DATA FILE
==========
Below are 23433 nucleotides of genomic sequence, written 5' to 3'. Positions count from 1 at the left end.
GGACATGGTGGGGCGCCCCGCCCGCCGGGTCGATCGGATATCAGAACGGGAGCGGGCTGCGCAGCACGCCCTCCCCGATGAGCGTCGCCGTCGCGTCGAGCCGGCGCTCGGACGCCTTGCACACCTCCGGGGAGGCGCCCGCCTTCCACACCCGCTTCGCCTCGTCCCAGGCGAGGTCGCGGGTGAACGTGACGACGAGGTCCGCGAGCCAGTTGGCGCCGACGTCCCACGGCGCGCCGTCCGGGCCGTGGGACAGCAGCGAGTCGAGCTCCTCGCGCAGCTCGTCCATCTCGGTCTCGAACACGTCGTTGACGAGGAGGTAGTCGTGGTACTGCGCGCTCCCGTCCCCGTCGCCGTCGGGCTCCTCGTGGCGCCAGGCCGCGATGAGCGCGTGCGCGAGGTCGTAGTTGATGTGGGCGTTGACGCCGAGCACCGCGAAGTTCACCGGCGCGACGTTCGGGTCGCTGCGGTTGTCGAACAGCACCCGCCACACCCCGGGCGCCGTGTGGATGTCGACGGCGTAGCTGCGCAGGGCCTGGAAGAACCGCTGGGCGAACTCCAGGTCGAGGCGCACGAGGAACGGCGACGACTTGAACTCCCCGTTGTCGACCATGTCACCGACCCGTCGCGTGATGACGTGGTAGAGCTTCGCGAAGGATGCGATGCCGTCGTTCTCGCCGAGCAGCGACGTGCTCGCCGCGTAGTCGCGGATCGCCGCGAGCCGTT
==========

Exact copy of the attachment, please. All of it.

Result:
Below are 23433 nucleotides of genomic sequence, written 5' to 3'. Positions count from 1 at the left end.
GGACATGGTGGGGCGCCCCGCCCGCCGGGTCGATCGGATATCAGAACGGGAGCGGGCTGCGCAGCACGCCCTCCCCGATGAGCGTCGCCGTCGCGTCGAGCCGGCGCTCGGACGCCTTGCACACCTCCGGGGAGGCGCCCGCCTTCCACACCCGCTTCGCCTCGTCCCAGGCGAGGTCGCGGGTGAACGTGACGACGAGGTCCGCGAGCCAGTTGGCGCCGACGTCCCACGGCGCGCCGTCCGGGCCGTGGGACAGCAGCGAGTCGAGCTCCTCGCGCAGCTCGTCCATCTCGGTCTCGAACACGTCGTTGACGAGGAGGTAGTCGTGGTACTGCGCGCTCCCGTCCCCGTCGCCGTCGGGCTCCTCGTGGCGCCAGGCCGCGATGAGCGCGTGCGCGAGGTCGTAGTTGATGTGGGCGTTGACGCCGAGCACCGCGAAGTTCACCGGCGCGACGTTCGGGTCGCTGCGGTTGTCGAACAGCACCCGCCACACCCCGGGCGCCGTGTGGATGTCGACGGCGTAGCTGCGCAGGGCCTGGAAGAACCGCTGGGCGAACTCCAGGTCGAGGCGCACGAGGAACGGCGACGACTTGAACTCCCCGTTGTCGACCATGTCACCGACCCGTCGCGTGATGACGTGGTAGAGCTTCGCGAAGGATGCGATGCCGTCGTTCTCGCCGAGCAGCGACGTGCTCGCCGCGTAGTCGCGGATCGCCGCGAGCCGTT